My first regular job was cashiering at a thrift store. There were many aspects to that job I actually liked. Literally, there was never a dull day. I worked with learning disabled people who I found to be surprisingly normal and in many ways more likable and interesting than their "fully functioning" counterparts. The clientele were a dynamic flow of shoppers ranging from collectors, to conniseurs, to bargain shoppers. In some ways, working in a thrift store is more rewarding than regular retail. It is a more laid back environment free of the commercialism and snootiness of other retail businesses. However, despite my love for the thrift store workers and clientele, the greatest perk had to be that I got first pick of what came out on the floor.
If you think about the junk that fills a thrift store as carrion, then I was top vulture. Amongst my best finds were an 18 karat gold class ring dated 1949, and an authentic antique cameo. However, thrift store shopping, like any hobby can become addictive and the more one surrounds oneself with thrift store rummage deals, the more kitsch seems like invaluable treasure andthe more glass beads look like pearls. In short, as the months passed and as I carried home my "irresistable finds," the more my room took on the appearance of multi-family garage sale.
Thankfully, the thrift store job only lasted a year and it only took a couple of months of detox for me to realize that my room wasn't bohemian chic like I hoped, it was more like my great-grandmother's spare bedroom. And so little by little, I pared down my "collectibles." I decided that I probably wasn't that into Asian souveniers and that the hand sewn pink flowered bed spread was doing nothing to establish my reputation as a modern career woman. And little by little, I "returned" the treasures from whence they came. I even got gutsy enough to purge my shelves of a few of the books I had amassed (Twelve Criticisms on Goethe's Faust- not even on my most erudite days. And Deutsche Gedicht? Who was I trying to kid?)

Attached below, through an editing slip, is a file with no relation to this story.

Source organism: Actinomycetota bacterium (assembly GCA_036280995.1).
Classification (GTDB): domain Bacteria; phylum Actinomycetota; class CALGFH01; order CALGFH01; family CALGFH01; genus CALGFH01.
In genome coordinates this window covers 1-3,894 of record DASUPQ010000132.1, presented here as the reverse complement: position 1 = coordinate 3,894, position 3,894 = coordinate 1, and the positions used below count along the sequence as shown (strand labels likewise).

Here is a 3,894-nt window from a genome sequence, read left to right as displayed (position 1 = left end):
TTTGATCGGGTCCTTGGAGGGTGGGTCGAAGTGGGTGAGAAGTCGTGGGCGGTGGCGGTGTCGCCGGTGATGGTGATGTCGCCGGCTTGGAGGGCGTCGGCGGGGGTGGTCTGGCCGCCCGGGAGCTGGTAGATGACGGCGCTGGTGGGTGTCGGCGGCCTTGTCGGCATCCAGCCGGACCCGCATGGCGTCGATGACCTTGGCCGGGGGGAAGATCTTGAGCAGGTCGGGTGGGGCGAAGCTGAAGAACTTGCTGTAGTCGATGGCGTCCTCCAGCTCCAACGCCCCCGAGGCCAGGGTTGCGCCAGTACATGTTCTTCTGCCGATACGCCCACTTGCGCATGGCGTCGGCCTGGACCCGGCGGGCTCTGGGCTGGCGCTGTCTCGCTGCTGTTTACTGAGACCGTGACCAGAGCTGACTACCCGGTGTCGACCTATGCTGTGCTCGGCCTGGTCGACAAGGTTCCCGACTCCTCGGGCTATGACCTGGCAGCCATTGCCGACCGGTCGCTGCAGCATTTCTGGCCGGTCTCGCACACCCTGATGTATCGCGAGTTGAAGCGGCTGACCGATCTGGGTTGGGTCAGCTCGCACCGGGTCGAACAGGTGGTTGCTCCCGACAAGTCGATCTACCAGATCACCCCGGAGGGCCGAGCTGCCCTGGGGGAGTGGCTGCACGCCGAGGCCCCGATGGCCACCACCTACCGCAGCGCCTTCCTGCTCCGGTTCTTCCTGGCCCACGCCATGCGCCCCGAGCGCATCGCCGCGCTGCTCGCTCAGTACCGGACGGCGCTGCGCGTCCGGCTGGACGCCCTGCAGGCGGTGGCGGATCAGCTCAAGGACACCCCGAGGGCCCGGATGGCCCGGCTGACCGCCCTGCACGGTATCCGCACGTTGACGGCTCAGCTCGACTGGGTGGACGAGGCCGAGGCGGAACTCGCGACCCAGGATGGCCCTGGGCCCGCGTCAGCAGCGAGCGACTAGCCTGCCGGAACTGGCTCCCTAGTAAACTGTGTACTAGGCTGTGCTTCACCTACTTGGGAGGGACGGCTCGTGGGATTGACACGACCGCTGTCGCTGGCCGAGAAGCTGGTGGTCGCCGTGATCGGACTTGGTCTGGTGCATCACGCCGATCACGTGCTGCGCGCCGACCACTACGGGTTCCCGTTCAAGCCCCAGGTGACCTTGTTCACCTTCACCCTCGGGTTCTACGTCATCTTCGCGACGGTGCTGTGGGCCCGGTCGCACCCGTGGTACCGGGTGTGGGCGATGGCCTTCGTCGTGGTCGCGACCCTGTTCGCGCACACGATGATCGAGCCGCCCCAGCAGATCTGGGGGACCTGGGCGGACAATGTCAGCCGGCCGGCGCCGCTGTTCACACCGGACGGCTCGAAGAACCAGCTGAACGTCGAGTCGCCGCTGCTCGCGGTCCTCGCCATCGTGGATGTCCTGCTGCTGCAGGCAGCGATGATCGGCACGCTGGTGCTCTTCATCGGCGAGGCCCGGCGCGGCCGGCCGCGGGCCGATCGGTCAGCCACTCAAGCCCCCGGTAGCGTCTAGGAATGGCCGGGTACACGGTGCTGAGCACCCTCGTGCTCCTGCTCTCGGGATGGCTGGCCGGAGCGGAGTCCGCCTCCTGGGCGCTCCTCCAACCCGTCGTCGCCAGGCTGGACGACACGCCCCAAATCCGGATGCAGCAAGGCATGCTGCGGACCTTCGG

I had to admit that perhaps I had a wee bit of a tendency (and if you know my family you know that I come by it honestly.) And so I decided that unless I wanted to spend the rest of my life talking around the (white) elephant in the room, I should probably try to curb my desire to collect. Though instead of abandoning my tendencies wholesale, I deemed it best to choose a single collectible, my one exception to my mantra that open space was more valuable than clutter. It would have to be good. I wanted something reflective of my personality, something easy to maintain, inexpensive, and easy to store. I found my ideal collectible in pop-up books.
For those who may not be aware, pop-up books have come a long way since our childhood days. Mainly because of pioneers in paper-engineering, Matthew Reinhart and Robert Sabuda, pop-ups have transformed from child's play to vertical works of mutable sculpture. In addition to scenes that stand up over a foot off the page, the new pop-ups also feature movable parts (no lever reqired) as well as flocked and metallic papers. There is one that has, as its grand finale, light up weapons (Reinhart's Star Wars.)
In my personal (small though growing) collection, my favorites are Reinhart's The Jungle Book and Greenburg and Sabuda's The Pop-up Book of Nightmares. My most unusual piece to date is a pop-up adaptation of Stephen King's The Girl Who Loved Tom Gordon (how such a gem made it to the Border's $3.99 clearance shelf is beyond me.)
So, in pop-up books I have found a way to sate my inner pack rat, my inner child, and my inner adult sophisticate simultaneously and all for under $29.99. Now if Neil Gaiman would release a pop-up Coraline even my inner high school Goth might (for once) be satisfied.